I'm interested in the effect of a categorical variable X (let's say the application of heat) on continuous variable Y (the expression level of a particular gene). I have measurements of Y for samples of several different types of cells from several different subjects under both conditions of X. I'm interested in the effect of heatshock on the expression of the gene and am not interested in the cell type (a fixed effect?). However I do expect that the cell type may affect the baseline expression of my gene and interact with the effect of heatshock (i.e. the strength of the effect of heatshock may vary depending on the cell type, but should always be in the same direction).

I used lme4 in R as follows:

m <- lmer( Expression ~ HeatCondition * Celltype +(1|Subject), data=dat)


dat.null = lmer(Expression ~ Celltype +(1|Subject), data=dat,REML=FALSE)

dat.model = lmer(Expression ~ HeatCondition * Celltype +(1|Subject), data=dat,REML=FALSE)

anova(pv.null, pv.model)

There was a significant difference in the likelihood of my two models. However, I'm unsure how to report the effect of heatshock. Do I report the estimated fixed effect and standard error of HeatCondition or HeatCondition:Celltype? Or am I going about this all the wrong way and should be looking at both main effects and the interaction separately like an ANOVA? If somebody could set me straight, I'd much appreciate it.

Also, would anything change if instead of cell type, I had an ordinal or a discrete variable, such as an approximate co-ordinate or age?

(N.B. - details of the variables are changed for simplicity, so please take my word for it on the nature of the variables and their relationships if there's any inconsistency in that regard.)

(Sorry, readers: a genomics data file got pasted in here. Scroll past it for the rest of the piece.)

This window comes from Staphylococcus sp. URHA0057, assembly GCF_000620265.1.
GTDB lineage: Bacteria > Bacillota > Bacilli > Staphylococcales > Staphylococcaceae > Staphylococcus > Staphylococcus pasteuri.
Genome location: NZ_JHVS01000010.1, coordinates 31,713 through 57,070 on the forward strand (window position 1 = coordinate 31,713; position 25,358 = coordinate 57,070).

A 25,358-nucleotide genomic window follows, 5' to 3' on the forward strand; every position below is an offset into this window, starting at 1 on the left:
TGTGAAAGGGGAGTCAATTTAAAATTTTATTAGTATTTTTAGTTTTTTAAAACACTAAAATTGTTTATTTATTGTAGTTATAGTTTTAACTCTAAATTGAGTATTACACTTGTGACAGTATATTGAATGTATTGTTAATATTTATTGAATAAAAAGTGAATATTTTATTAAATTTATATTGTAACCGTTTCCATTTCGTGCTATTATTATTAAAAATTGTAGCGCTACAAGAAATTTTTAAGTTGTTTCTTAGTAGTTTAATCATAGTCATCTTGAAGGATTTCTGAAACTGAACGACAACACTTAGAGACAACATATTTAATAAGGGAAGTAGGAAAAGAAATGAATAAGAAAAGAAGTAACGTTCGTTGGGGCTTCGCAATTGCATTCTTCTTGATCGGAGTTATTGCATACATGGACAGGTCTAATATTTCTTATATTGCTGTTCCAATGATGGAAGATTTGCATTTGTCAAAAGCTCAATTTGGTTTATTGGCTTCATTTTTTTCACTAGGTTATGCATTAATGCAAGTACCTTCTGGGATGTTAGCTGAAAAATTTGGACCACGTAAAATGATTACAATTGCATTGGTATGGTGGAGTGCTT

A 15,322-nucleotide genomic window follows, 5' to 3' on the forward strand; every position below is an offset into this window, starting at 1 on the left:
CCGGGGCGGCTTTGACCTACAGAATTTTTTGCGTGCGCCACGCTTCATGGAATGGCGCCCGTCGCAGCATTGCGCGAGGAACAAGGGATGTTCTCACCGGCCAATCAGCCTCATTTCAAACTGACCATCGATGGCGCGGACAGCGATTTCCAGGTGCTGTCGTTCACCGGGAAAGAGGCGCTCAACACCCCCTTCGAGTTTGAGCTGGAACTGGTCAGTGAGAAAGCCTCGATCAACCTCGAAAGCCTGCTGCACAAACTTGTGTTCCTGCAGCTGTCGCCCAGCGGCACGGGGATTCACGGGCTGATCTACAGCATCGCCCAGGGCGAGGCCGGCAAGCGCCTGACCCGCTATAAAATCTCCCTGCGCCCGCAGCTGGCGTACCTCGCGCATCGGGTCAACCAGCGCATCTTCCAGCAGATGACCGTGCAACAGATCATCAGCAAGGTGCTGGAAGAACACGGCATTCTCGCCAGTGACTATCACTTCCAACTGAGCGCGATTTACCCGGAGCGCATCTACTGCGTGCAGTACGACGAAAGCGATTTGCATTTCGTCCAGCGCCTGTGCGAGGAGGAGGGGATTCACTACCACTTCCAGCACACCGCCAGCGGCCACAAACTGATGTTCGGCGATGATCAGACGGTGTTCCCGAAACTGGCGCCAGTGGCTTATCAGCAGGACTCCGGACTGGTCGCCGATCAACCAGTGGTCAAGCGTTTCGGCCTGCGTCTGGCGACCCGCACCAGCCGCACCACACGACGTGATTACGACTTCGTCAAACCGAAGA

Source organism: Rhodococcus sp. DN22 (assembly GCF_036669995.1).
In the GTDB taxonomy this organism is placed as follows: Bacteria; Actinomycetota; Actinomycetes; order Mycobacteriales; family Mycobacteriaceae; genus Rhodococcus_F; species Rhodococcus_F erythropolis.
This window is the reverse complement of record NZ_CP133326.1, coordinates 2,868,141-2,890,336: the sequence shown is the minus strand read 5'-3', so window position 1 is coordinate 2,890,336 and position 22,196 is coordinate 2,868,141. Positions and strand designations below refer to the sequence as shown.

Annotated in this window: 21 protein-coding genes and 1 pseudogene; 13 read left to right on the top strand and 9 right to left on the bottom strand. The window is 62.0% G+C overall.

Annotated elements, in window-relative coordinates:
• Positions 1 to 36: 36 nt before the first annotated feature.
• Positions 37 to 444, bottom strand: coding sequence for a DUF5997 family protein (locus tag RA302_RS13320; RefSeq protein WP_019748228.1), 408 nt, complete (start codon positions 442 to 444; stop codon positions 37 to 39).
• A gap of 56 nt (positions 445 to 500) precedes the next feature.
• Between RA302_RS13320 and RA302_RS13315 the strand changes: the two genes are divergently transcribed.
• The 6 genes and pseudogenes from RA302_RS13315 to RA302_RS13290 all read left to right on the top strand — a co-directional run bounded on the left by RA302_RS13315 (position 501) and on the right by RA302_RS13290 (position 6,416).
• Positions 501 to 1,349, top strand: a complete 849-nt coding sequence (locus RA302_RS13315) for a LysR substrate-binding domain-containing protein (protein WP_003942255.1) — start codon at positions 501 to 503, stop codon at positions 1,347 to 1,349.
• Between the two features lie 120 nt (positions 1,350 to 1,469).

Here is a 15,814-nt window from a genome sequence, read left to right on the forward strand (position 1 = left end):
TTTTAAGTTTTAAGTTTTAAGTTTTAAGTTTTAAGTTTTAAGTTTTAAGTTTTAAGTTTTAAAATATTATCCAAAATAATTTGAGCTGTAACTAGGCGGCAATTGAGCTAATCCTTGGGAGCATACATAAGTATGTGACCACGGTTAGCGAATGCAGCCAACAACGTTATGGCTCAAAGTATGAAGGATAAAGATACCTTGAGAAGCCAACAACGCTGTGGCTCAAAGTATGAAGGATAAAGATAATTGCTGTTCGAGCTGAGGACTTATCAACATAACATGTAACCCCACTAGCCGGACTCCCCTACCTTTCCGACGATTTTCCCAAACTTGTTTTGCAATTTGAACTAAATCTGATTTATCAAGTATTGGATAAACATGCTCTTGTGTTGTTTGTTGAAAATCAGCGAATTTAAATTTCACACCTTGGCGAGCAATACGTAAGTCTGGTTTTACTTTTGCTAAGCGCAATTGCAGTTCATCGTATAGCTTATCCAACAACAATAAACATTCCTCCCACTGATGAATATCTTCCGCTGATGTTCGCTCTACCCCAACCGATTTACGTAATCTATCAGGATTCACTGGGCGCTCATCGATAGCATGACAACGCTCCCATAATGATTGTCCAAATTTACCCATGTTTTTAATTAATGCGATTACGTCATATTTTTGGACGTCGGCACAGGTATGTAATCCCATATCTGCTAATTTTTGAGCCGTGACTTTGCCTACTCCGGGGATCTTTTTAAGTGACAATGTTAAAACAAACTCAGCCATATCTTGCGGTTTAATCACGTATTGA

1 Answer 1


The intepretation of the fixed effects in a linear mixed model is the same as the intepretation of the coefficients of a linear regression model (or an ANOVA model).

P.s., it would be better to use the F-test (e.g., using the lmerTest package) rather than the likelihood ratio test, especially if your sample is small.

  • $\begingroup$ Thank you, I appreciate your response and will look into the F-test. Unfortunately my stats is a bit too rusty for me to meaningfully apply the first part of your post to the questions I asked. My understanding of ANOVA is that the model should be specified as something like Exp ~ Condition + Type + Condition:Type. Is it valid in a linear mixed model to simply compare Exp~Type to Exp~Condition*Type as I have above (plus the random effects)? If so, is the difference between the null and hypothesised models described by the effect of condition or the interaction effect (or both or neither)? $\endgroup$
    – Jess
    Commented Feb 11, 2019 at 19:33
  • $\begingroup$ The random effects only capture the correlations in the repeated measurements, they do not affect the interpretation of the fixed effects in linear mixed models. The test you performed evaluates whether the main effect of HeatCondition and its interaction with CellType improve the fit of the model. $\endgroup$ Commented Feb 12, 2019 at 5:42

Your Answer

By clicking “Post Your Answer”, you agree to our terms of service and acknowledge you have read our privacy policy.

Not the answer you're looking for? Browse other questions tagged or ask your own question.